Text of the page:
Aunt Donna finally showed face, right on time so that while everyone was hugging and saying the how you beens, she snuck ice in the freezer and the coleslaw from Red & White on the two long tables of food that awaited the hungry crowd.
By this point Aunt Susan had gone in to full blown, tight lipped dogging on anyone who sided with Aunt Donna’s case of the unassuming, mystery half quart of pasta salad. There really was not a side to take. But she was the kind of person who you’d rather be on her good side than her bad.
“You need to just move on from this- look, we are here. We have ice. We have unexplainable pasta salad, and it’s time to eat.” I said, hoping to sway her back to the sane, calm side. Mom said I lived in that world, that I was a good mediator in that way. Calm in the face of crisis. Able to see both sides of the story.
“That might all be true but it doesn’t explained the fact that she hung up on me. Why can’t people just do what they are told?? How many times did I…”
At that I left her trailing off to go say hello to the great aunts and uncles and to smell the heads of all my cousin’s babies. All the while sneaking my way up the front of room near the buffet line.
Mom, dressed in a clean, pressed white blouse and floral pink and green shorts with cute, lace-up sandals, was making the rounds as well. We both like to float a room, listening to interesting stories in just the right amount of time so as not to get bored or become boring. We always find each other’s eyes during the prayer though.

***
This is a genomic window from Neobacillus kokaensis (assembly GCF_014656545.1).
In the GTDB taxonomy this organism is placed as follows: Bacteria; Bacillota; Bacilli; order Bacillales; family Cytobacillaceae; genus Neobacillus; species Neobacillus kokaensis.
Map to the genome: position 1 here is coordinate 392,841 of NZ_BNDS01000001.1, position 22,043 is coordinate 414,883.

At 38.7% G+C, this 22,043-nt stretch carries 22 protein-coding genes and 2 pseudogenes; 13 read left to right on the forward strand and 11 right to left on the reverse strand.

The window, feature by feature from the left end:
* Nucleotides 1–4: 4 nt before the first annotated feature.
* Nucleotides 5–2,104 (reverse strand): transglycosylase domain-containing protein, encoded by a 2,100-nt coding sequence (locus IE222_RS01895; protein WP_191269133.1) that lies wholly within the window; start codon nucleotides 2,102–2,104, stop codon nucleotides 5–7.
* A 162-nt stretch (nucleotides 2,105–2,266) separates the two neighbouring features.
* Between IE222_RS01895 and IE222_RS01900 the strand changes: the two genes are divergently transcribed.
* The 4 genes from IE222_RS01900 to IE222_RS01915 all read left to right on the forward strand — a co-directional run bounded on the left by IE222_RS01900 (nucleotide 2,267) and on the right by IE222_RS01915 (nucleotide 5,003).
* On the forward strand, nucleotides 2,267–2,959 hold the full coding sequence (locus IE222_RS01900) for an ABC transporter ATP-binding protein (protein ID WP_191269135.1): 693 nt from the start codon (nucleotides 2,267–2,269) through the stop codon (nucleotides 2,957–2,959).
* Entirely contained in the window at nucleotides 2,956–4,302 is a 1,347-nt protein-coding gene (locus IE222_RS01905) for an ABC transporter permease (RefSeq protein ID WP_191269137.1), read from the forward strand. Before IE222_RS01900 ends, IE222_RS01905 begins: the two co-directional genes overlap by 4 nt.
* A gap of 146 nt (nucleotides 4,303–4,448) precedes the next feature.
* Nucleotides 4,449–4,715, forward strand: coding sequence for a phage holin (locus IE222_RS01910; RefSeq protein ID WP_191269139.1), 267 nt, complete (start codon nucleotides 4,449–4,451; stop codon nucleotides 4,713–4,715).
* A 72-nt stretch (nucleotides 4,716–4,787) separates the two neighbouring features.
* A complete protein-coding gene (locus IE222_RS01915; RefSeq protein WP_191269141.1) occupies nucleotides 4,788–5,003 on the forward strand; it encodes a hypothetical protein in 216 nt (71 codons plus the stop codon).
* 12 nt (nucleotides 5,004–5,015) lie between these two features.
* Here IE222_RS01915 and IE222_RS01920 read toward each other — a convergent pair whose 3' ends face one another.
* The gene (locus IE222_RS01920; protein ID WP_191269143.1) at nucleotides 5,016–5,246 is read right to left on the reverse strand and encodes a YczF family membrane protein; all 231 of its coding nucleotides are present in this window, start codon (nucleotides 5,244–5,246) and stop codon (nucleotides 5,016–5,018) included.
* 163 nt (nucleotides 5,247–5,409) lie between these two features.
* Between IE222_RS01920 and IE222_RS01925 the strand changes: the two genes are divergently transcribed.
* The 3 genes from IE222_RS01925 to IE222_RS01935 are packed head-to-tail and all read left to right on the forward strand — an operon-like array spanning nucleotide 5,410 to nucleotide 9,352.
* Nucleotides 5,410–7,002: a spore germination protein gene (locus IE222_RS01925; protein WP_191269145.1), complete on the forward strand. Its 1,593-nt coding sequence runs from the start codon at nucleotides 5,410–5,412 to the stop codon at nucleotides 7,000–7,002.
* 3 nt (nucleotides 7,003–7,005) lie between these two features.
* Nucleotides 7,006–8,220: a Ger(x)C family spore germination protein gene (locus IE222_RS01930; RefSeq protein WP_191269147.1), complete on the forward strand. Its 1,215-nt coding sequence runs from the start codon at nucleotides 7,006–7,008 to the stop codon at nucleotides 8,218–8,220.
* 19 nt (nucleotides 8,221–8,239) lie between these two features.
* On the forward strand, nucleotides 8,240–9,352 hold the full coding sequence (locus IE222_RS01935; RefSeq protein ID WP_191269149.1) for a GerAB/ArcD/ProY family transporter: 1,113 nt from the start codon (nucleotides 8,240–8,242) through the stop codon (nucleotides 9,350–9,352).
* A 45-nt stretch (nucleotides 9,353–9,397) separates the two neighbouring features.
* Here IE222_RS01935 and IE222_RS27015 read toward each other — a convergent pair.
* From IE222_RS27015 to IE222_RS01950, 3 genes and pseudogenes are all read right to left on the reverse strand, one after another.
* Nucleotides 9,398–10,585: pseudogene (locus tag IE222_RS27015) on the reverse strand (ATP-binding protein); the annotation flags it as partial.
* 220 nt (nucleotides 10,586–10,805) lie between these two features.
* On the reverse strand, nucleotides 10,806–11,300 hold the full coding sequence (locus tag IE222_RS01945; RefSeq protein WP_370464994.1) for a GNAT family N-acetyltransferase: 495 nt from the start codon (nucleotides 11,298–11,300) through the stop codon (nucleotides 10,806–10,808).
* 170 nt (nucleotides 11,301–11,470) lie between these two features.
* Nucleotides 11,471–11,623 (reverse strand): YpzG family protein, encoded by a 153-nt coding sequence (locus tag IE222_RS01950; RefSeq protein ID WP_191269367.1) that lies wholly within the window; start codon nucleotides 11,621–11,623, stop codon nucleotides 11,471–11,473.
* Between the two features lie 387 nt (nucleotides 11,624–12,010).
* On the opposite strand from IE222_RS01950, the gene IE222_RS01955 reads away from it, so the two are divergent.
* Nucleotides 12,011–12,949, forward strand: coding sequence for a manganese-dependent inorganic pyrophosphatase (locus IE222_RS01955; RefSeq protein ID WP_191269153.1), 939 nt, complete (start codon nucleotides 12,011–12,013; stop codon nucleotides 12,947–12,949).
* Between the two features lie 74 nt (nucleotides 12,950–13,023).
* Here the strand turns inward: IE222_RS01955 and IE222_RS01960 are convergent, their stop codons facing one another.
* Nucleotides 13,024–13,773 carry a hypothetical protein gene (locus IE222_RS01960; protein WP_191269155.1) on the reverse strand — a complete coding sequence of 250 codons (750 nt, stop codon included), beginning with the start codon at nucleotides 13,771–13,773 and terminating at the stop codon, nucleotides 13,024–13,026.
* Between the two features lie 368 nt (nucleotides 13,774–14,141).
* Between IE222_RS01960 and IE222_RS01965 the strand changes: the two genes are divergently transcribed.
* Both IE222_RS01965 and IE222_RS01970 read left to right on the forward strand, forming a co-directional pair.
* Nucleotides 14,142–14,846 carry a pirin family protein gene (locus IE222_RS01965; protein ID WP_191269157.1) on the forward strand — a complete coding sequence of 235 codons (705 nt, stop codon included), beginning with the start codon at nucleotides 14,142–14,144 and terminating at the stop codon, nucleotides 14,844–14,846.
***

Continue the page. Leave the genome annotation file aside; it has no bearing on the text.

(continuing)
Big Mama prays the same way every time. She does not waver from what is familiar and safe. Once, she slipped up and couldn’t remember what goes after, “…we thank you for your love, your mercy, and your grace.” Mom and I held our breath, hoping someone would collapse in a diabetic emergency just so Big Mama could get out of the awkwardness.
The sitting arrangement is always the toughest choice of a family gathering. Because I want to get things going, I jump in line earlier. I do not empathize nor understand the folks who linger around like they don’t know getting in line to make a plate is why we are here. As if we don’t do this year after year. Being one of the first to prepare their plate means deciding which end of either two long tables to sit at.
Each table sits about twenty people. It is smart to sit in the middle so no one has to squish in. But sitting at the middle with no one else around means you are the first target someone else looks for to sit with.
This is okay most of the time, as our family tends to have quirks and freaks but none who are absolutely dreadful or threatening. The worst one is a second cousin who mostly talks about himself and how great his life, his wife, and his children are. We all know he is full of shit. But we raise our eyebrows and exclaim, “Oh, wow!” anyway when we hear they are traveling the East Coast in an RV for the summer. We are kind because we know he lacks those things that money and bragging rights cannot buy.
Such as joy, honest soul bearing connection, fluidity in the dynamic only families can create, and deep, dinner table laughs with macaroni casserole hot on your plate and red velvet cake waiting on the counter. The same visceral sort of things that also cause you to call each other dumbasses on Holy days wearing beautiful pastel outfits.